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Cigarette packaging

January 4th, 2010 at 12:59pm

I’m tempted to send Andrew Daddo another email now, but I won’t bombard him.

Currently he is talking to a professor about cigarette packaging, specifically the idea which keeps popping up of removing everything from the packaging except for the health warnings and horrid images. Naturally the professor thinks this is a wonderful idea because he helped write a government report to that effect…and maybe he is right, maybe it would make people less likely to smoke, but I have to ask the obvious questions…what right does the government have to deliberately ruin a legal industry?

If the government wants to stop people from smoking, then it should have the guts to make tobacco illegal and take the subsequent hit to its bottom line from the taxes which it would lose as a result. At the moment, it is perfectly legal to produce, sell and use tobacco. Taxing tobacco to the hilt does very little to stop people who are addicted from smoking…all it really does is reallocate money which they would have spent on other things.

And as for the tobacco packaging, well a recent German study just proves that the science isn’t settled on gory packaging being the ultimate deterrent:

According to a study, smokers who are continunally confronted with warnings that cigarettes kill actually develop coping mechanisms to justify continuing their habit.

Comparatively, if smokers are shown warnings suggesting the habit could make them unattractive, they are more likely to give up. Teenagers who took up the habit to impress or fit in with their peers were more likely to be influenced by warnings about their appearance, the study found.

“In general, when smokers are faced with death-related anti-smoking messages on cigarette packs, they produce active coping attempts as reflected in their willingness to continue the risky smoking behaviour,” the study said.”

People know that smoking is bad for them, but they do it anyway. If the government is serious about saving lives and not just about increasing their bottom line, then they need to make tobacco illegal and offer assistance to people to wean them off the tobacco.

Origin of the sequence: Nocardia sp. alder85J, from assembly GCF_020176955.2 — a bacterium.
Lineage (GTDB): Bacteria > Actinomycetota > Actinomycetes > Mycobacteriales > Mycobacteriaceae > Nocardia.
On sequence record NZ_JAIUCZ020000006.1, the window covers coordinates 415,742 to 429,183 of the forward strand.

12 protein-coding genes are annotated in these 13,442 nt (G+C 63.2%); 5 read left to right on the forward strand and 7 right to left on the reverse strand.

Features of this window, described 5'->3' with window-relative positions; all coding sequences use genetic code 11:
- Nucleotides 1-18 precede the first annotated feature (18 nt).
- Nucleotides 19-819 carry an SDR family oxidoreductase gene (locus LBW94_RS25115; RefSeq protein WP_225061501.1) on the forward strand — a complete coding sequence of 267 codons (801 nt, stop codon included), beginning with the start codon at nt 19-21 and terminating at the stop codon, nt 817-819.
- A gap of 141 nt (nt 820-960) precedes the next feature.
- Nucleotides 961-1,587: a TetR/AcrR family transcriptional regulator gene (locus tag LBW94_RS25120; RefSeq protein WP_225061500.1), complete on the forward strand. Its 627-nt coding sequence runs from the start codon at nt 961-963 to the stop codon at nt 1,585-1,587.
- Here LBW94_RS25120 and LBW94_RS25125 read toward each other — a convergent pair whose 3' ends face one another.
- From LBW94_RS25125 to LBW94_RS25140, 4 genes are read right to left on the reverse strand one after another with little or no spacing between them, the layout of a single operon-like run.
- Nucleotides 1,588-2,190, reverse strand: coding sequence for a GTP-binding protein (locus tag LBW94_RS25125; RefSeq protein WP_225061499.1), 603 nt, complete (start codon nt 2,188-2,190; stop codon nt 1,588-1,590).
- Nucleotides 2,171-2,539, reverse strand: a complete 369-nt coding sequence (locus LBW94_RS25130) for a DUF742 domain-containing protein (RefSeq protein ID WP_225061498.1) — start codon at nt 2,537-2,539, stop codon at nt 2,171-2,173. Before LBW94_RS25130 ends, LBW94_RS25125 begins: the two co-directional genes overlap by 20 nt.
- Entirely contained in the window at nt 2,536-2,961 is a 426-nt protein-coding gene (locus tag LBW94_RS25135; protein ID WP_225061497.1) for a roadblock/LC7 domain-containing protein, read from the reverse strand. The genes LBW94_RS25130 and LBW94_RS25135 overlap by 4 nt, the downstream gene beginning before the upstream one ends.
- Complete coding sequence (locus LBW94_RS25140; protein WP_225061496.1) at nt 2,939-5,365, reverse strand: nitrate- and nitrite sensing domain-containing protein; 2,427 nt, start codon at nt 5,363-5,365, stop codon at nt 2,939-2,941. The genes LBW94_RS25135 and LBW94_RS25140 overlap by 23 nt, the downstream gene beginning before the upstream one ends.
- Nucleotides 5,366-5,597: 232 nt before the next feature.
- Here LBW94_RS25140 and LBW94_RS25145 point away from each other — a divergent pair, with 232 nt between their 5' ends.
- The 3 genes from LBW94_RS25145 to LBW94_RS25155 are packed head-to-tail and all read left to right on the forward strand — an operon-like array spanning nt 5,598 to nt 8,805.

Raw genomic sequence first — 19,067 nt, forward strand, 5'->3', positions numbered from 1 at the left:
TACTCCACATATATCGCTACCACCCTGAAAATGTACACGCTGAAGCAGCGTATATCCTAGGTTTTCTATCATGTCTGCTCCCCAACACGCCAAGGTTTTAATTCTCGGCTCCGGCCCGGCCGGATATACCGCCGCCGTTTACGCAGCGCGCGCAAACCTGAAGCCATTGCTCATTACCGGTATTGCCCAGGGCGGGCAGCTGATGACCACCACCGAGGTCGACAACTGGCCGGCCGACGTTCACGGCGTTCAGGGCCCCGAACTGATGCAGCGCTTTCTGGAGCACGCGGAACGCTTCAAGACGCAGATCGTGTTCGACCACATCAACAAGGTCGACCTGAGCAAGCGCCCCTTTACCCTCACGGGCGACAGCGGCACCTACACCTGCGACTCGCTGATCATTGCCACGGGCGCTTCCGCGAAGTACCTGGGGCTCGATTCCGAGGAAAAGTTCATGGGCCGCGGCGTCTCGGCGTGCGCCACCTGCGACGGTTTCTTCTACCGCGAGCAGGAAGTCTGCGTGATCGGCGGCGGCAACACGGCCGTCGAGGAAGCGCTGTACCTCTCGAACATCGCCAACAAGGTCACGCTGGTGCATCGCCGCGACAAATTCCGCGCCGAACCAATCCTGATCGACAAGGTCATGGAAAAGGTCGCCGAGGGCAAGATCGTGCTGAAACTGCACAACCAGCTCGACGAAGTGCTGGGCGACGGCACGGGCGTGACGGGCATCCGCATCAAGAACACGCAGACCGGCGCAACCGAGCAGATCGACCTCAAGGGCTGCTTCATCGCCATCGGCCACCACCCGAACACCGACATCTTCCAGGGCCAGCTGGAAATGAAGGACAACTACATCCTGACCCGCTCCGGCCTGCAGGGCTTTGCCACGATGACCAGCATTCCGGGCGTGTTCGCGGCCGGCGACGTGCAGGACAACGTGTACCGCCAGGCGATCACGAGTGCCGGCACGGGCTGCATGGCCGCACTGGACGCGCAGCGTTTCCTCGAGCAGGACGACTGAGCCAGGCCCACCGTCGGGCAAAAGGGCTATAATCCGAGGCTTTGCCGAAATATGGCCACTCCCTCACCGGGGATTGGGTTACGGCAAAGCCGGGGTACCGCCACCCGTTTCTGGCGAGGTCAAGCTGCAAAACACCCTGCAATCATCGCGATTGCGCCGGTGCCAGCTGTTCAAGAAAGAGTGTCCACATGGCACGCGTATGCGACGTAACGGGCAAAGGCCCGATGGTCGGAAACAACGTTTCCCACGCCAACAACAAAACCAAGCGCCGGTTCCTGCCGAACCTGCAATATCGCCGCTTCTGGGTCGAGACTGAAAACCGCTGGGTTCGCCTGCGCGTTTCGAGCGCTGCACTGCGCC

Samuel

Entry Filed under: General News,Samuel's Editorials

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3 Comments

  • 1. mick  |  January 5th, 2010 at 10:15 am

    All of the changes being made to the sale of tobacco will inevitably lead to the banning of cigarette sales I believe.

    But obviously you can’t just go about making them illegal from one day to another. It is this gradual progression of changing sales tactics and restrictions of where you can smoke that will reduce the number of addictees and will make it easier to ban the product down the track.

  • 2. Samuel  |  January 5th, 2010 at 1:20 pm

    I agree that the banning of tobacco is inevitable, but I still have serious reservations with the methodology. I just feel that the current slow banning and hiking of taxes is increasing the misery of smokers while making them feel more and more like criminals (despite smoking being legal), while the government just rakes in the cash.

    (Yes, I know that the taxes on smoking supposedly contribute to the health bill…that’s what we do with socialised medicine, we hike taxes on stuff which causes health problems, build a bigger government machine and still can’t get the hospitals to function properly).

    I find the whole approach from the government (all sides…they all do it) to be blatantly dishonest. If society agrees that smoking is bad and can only lead to death, destruction and a bigger tax bill for all, then why not just take the step of banning smoking and spending money to help those who need the assistance with quitting? Surely in the long term that is the more responsible approach, both from the human cost perspective and the prevention of a massive health bill down the track.

  • 3. Samuel  |  January 5th, 2010 at 1:22 pm

    Oh, and I wonder if it’s a coincidence that I just received an email telling me that I won a million pounds in the Tobacco Award…there, that proves it, I must be in the pocket of the tobacco executives!


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